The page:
RESEARCH PAPERS: Gas Turbines: Manufacturing and Materials

A Novel Method for Refurbishing Used Hot Section Gas Turbine Blades

[+] Author and Article Information
A. Kempster

Diffusion Alloys Limited, Hatfield, Hertfordshire, United Kingdom

N. Czech

TVWTI, Siemens AG, KWU, Mulheim a.d. Ruhr, Federal Republic of Germany

J. Eng. Gas Turbines Power 117(1), 166-171 (Jan 01, 1995) (6 pages) doi:10.1115/1.2812767 History: Received March 10, 1993; Online November 19, 2007


During the normal operation of a land-based gas turbine, attack will occur of the gas-washed surfaces of the rotating stationary blades in the turbine hot section. This attack and its intensity can be variable depending on the blade’s position in the turbine hot section. This attack will progressively degrade these gas-washed surfaces even if these surfaces have been previously coated with a protective layer. During the service period of the turbine, it will be necessary to refurbish the blades from the hotter section of the turbine. One of the refurbishment steps will be to provide the blades with a suitable replacement coating to afford protection until the next service period. Conventional refurbishment techniques used to clean the blade surface rely on abrasive cleaning and / or chemical pickling. These processes may be capable of removing superficial oxidation and any residual coating but are not able consistently to remove the substrate material that has suffered from corrosive attack. It is important that this attacked substrate layer be removed completely, otherwise any residual corrosion products, particularly the presence of deeply penetrated sulfides in grain boundaries, could significantly reduce the life of any subsequent coating. The technique described in this paper essentially activates the surface layer of the substrate that is corroded, thus rendering it more easily removed by chemical and physical means. It is possible by this method to remove up to 400 μm of the substrate material and provided that all the corrosion products are contained within this zone, it is demonstrated how this produces a clean unattacked surface that is necessary for any subsequent welding, brazing, or recoating operation.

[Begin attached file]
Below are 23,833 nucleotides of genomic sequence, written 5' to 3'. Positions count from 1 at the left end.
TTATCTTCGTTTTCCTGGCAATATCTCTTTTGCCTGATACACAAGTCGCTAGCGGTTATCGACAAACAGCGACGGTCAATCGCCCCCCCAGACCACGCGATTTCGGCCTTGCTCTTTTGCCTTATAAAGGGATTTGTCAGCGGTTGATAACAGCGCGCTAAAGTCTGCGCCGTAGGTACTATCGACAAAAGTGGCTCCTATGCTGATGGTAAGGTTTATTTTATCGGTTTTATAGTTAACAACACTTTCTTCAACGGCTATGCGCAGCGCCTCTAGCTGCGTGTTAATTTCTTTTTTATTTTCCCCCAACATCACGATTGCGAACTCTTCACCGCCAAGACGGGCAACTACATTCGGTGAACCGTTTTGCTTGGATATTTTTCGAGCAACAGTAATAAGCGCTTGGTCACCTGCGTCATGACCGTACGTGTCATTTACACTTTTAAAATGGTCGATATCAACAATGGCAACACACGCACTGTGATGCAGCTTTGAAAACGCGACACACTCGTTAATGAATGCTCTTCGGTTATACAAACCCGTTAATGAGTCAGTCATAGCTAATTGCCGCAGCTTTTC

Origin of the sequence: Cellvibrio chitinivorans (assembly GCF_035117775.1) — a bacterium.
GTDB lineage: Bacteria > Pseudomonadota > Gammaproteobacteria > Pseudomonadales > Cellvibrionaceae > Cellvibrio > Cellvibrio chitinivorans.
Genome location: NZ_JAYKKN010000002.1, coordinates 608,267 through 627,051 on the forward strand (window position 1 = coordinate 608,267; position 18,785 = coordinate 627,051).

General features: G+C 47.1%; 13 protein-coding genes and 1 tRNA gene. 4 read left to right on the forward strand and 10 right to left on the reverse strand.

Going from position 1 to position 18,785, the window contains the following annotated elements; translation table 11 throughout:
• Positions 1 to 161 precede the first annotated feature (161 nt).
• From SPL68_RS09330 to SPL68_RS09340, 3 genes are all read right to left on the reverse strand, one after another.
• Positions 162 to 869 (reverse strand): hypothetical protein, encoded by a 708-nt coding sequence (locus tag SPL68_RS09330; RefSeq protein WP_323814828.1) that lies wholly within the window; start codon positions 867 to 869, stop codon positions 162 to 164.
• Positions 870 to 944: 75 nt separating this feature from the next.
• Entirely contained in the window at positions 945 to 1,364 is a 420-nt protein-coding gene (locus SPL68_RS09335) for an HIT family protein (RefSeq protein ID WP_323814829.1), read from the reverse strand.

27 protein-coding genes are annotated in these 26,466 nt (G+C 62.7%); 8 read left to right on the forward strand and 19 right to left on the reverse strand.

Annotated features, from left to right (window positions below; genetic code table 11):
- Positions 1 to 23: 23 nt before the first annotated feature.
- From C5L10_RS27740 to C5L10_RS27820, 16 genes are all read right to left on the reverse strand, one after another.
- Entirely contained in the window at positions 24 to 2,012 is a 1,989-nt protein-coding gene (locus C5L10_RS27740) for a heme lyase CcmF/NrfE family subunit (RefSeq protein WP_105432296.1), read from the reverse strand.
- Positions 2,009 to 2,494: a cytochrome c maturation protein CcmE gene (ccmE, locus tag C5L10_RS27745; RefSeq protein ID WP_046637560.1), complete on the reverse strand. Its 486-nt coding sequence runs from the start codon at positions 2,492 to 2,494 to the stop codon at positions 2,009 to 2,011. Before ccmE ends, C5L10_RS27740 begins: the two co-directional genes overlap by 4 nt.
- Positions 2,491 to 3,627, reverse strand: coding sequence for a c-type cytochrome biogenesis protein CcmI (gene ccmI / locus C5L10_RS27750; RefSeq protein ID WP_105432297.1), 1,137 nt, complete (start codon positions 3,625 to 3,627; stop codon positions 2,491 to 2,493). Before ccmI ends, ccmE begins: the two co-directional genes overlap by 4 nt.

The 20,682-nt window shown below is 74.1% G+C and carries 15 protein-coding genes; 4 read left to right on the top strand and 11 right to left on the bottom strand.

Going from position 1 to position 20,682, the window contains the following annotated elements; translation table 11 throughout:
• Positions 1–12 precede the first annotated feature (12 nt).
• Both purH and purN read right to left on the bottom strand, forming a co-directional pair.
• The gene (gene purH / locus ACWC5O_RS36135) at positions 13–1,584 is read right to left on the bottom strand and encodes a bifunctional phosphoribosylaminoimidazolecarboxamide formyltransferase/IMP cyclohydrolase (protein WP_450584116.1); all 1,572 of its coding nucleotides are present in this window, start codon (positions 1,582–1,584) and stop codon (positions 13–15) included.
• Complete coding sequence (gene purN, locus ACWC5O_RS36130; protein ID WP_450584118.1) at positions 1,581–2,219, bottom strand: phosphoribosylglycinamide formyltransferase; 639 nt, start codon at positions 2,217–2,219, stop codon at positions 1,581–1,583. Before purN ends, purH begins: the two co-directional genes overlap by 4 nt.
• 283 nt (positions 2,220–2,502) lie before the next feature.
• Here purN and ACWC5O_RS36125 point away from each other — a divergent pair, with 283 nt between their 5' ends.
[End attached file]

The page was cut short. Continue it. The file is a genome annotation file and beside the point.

Copyright © 1995 by The American Society of Mechanical Engineers
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